As he nears the end of his UH career, Smith encourages other new receivers to hope to do the same.

"This (UH football program) is going to be one of the finest in the country in 2—3 years," Smith says. "I urge any new recruit to not pass it up because things are definitely going to turn around for this school and the (Southwest) conference."

And that wouldn't bother Smith at all.







University of Houston Professor of Social Work Dr. Robert Fisher will spend the 1994 spring semester at the University of Graz in Austria. He'll teach courses on American social history and social policy, and will conduct research on social problems in different cities and how each chooses to address them.

Graz, Austria's second largest city, is 75 miles south of Vienna, which is a major urban area with a population of about 1.6 million. Fisher plans to examine both and compare them with Houston.

"Vienna has a more social democratic heritage than does Houston, which is the personification of a private city. However global economic pressure are causing modifications in each, with Vienna being pressured to privatize and Houston moving in a limited way toward problem solving in a more public arena," Fisher says.

This is a return visit to Austria by Fisher, who was a Fulbright Scholar in Innsbruck from 1986-1988.

"This is an interesting opportunity to evaluate various urban problems and policies. While Houston has a predominantly laissez faire approach to social problems, Vienna has adopted the more "cradle to grave" attitude accepted by most Western European nations. It is based on the concept of health care, adequate housing, and basic necessities are a right of all citizens, not a privilege of those who can pay for them," explains Fisher.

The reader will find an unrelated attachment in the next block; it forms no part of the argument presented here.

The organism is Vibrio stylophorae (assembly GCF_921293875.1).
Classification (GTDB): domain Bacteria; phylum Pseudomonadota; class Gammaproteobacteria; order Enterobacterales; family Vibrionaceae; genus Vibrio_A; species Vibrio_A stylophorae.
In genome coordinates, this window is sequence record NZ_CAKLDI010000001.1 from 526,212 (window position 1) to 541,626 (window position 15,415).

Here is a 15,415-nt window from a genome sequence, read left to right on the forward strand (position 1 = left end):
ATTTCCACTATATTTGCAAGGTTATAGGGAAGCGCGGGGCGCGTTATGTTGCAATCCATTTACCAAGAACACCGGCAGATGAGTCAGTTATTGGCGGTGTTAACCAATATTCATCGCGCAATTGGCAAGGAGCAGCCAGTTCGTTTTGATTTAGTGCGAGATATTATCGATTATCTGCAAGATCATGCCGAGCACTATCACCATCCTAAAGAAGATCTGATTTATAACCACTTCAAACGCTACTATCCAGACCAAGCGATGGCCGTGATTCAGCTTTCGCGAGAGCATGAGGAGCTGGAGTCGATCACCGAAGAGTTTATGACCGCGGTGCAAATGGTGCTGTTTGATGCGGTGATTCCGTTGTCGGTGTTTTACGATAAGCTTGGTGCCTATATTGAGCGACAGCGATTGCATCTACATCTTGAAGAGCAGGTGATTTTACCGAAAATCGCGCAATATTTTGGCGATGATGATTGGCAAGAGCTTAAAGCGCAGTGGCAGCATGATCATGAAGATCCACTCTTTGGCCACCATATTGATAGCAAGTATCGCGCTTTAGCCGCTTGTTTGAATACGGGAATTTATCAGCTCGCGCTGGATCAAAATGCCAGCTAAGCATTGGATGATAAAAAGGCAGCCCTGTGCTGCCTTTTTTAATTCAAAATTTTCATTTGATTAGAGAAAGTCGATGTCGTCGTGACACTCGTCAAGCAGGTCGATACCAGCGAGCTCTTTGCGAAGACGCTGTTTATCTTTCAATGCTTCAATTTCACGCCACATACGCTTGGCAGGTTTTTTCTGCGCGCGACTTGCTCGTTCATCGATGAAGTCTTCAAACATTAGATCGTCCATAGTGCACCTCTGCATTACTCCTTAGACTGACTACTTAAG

As part of his comparative urban studies research Fisher will examine the development of grass roots neighborhood organizations and how different government policies affect them. He'll look at why citizen's groups flourish in some environments and not in others. Fisher will study the importance a city's history and "political culture" plays in promoting or discouraging solutions to social problems and citizen action efforts to deal with them.

"There are stark contrasts in this area between Vienna and Houston, with the Viennese very proud of, and grounded in their past, and Houstonians generally tending to forget or downplay theirs as if history was a burdensome weight," he says.

Fisher's most recent book, co-edited with Joseph Kling, is <I>Mobilizing the Community: Local Politics in the Era of the Global City<P> (Sage Publishers, 1993). His second edition of <I>Let the People Decide: Neighborhood Organizing in America<P> is due out in February, 1994.

The distinguished J. William Fulbright Scholarship Program is designed to promote mutual understanding of people around the world through educational exchanges. About 200,000 scholarships have been awarded since 1946 when the program was founded.